4 August 2021

The University of Sheffield open research prize 2021

This spring we were delighted to launch our inaugural Open research prize, supporting the University of Sheffield’s open research statement.

Graphic with yellow background, black text that says "The Open Research Prize"

Open research is the practice of making the processes and outputs of research transparent and freely accessible, whenever possible.

The prize was judged by a panel including Prof Sue Hartley, Vice-President for research, and Dr Tom Stafford, University research practice lead.

We were delighted to have entries from across the University and from researchers at a variety of career stages, demonstrating the growing adoption of open research practices.

The winners are:

Winner: Tim Craggs, Chemistry

Tim’s entry focused on the smfBox: an open-source platform for single-molecule Förster Resonance Energy Transfer (smFRET) measurements.

The judges were impressed by Tim’s commitment to making different facets of his research open, working with others in his community to increase the impact of his work and championing standards to enable open research.

PhD Prize Winners: Paul Schneider and Robert Smith, School of Health and Related Research

Paul and Rob demonstrate great enthusiasm for open research and a real dedication to maximising the accessibility of their research with parkrunUK.

As well as making their research open, they have also put forward their work to be reproduced and engaged with others who have given feedback on their open outputs.

Runner-up: Tom Webb, Animal and Plant Sciences

Tom’s work in macroecology and biodiversity not only involves sharing the data he creates, but also reusing others' data, giving him helpful insights into how to make the outputs of his research more valuable to others.

Tom also demonstrated a strong commitment to training others and embedding openness in his research group.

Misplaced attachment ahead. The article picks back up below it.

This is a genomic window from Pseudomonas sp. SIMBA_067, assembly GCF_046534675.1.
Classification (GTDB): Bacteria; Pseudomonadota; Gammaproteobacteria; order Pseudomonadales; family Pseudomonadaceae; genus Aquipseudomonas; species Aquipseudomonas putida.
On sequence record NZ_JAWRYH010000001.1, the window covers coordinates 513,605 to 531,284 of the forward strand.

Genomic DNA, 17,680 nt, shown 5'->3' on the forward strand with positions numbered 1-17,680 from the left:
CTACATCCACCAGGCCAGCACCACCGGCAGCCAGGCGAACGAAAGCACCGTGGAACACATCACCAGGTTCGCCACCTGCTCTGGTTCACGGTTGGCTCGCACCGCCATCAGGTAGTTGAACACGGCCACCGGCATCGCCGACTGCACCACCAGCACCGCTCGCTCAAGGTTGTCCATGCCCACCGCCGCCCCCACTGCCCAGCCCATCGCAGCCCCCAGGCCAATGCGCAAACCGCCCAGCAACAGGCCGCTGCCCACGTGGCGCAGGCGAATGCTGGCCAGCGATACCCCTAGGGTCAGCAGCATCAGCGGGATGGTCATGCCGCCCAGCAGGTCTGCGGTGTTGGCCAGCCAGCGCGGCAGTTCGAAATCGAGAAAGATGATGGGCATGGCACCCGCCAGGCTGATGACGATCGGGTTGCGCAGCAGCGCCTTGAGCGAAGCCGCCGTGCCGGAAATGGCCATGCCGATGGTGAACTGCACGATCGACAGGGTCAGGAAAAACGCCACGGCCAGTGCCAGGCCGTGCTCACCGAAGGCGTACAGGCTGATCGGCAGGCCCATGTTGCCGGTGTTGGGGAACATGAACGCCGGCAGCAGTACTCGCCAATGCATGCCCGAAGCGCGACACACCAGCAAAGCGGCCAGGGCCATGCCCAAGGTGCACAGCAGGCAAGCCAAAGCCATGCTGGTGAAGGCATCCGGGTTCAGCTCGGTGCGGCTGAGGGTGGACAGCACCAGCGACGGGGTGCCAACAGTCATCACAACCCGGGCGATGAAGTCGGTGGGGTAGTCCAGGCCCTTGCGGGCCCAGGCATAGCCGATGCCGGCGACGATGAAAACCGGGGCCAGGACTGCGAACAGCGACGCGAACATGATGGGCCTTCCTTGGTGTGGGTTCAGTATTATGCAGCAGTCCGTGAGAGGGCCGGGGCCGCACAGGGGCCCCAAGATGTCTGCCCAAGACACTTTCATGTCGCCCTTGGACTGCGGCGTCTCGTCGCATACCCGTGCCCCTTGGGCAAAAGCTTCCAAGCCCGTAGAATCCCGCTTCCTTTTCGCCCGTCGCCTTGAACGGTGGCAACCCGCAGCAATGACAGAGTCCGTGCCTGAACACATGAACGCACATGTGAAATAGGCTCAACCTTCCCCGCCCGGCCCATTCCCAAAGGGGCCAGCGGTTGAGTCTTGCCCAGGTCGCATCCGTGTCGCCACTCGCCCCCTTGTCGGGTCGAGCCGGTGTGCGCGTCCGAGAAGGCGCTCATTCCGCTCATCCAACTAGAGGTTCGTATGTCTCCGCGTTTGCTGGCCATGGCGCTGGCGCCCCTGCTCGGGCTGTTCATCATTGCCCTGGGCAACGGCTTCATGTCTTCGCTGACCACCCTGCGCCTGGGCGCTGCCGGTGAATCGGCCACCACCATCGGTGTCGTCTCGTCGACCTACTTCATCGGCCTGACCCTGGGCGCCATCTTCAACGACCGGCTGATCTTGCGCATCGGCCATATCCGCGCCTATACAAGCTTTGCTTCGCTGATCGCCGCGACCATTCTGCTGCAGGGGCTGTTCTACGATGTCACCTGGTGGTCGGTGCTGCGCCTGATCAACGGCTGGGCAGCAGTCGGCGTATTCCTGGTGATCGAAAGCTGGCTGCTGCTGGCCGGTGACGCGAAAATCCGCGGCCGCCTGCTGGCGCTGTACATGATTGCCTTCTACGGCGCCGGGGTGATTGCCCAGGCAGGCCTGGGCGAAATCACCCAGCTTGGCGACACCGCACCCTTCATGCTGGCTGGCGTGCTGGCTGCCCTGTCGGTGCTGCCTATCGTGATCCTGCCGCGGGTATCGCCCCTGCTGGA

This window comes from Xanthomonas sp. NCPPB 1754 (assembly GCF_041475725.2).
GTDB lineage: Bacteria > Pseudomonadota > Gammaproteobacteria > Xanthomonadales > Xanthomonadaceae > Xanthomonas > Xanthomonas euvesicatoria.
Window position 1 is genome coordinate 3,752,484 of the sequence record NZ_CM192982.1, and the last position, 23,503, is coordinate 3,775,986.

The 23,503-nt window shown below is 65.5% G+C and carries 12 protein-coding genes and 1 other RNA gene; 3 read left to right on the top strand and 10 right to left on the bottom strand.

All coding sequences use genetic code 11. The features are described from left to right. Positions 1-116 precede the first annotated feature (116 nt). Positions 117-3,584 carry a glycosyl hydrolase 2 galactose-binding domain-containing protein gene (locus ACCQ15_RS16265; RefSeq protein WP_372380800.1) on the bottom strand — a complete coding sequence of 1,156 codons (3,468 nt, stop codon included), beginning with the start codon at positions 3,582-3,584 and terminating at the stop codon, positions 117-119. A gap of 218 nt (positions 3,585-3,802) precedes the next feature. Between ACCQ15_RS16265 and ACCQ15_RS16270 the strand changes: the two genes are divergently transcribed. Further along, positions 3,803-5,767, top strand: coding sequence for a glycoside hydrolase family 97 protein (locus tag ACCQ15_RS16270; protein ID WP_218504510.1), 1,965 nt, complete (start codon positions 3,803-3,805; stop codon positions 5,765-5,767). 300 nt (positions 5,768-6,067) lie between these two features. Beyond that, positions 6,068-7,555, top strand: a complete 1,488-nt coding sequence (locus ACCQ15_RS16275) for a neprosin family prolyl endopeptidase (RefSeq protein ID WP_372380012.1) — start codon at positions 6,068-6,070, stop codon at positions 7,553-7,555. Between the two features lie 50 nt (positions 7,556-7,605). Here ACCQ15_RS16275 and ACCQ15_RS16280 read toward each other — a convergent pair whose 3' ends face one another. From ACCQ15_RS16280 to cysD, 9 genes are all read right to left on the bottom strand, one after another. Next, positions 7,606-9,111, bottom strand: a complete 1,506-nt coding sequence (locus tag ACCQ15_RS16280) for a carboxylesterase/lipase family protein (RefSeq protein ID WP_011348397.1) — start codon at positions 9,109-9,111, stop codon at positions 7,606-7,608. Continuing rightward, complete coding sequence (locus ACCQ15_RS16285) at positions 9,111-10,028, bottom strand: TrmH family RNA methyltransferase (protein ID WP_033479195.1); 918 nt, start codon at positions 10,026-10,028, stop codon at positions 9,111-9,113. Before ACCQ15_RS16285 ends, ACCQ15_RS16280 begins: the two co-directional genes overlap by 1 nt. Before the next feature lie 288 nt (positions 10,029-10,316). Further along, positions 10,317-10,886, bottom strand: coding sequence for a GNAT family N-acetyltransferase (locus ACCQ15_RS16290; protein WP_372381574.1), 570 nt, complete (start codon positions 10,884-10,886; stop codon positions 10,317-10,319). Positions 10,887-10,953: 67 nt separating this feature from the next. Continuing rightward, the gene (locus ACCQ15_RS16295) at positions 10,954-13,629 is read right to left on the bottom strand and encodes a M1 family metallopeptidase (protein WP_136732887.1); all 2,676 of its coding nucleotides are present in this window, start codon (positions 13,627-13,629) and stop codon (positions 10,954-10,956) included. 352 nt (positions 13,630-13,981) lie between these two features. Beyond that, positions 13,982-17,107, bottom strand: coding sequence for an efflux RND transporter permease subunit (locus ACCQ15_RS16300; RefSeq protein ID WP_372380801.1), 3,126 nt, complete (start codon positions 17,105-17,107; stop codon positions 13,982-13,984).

Runner-up: Robert Shaw, Chemistry

Robert has not only developed an open source software project to support his work in computational chemistry, but has also shared this via both repositories and the Journal of open source software.

Robert also reflected thoughtfully on the extra work caused by the adoption of this project by others and the need for proper funding and recognition to support researchers who make their work open.

The judges also wanted to highly commend Dr Kirsty Liddiard, Prof Dan Goodley and Prof Katherine Runswick-Cole from the School of Education.

Kirsty, Dan and Katherine impressed the judges with the efforts they have made to be truly inclusive and open on a project about the lives, hopes, desires and contributions of children and young people with ‘life-limiting’ or ‘life-threatening’ impairments and their families.

They have not only made their outputs open, but also produced versions using accessible language, and engaged young people as co-producers of the research.

The winning entries will be shared as case studies here. over the coming months. Thanks again to the judges who kindly volunteered their time and to everyone who entered this competition.

We will be celebrating the winners on 14th September, sign up for the event here to find out more.

Rosie Higman, Research data manager

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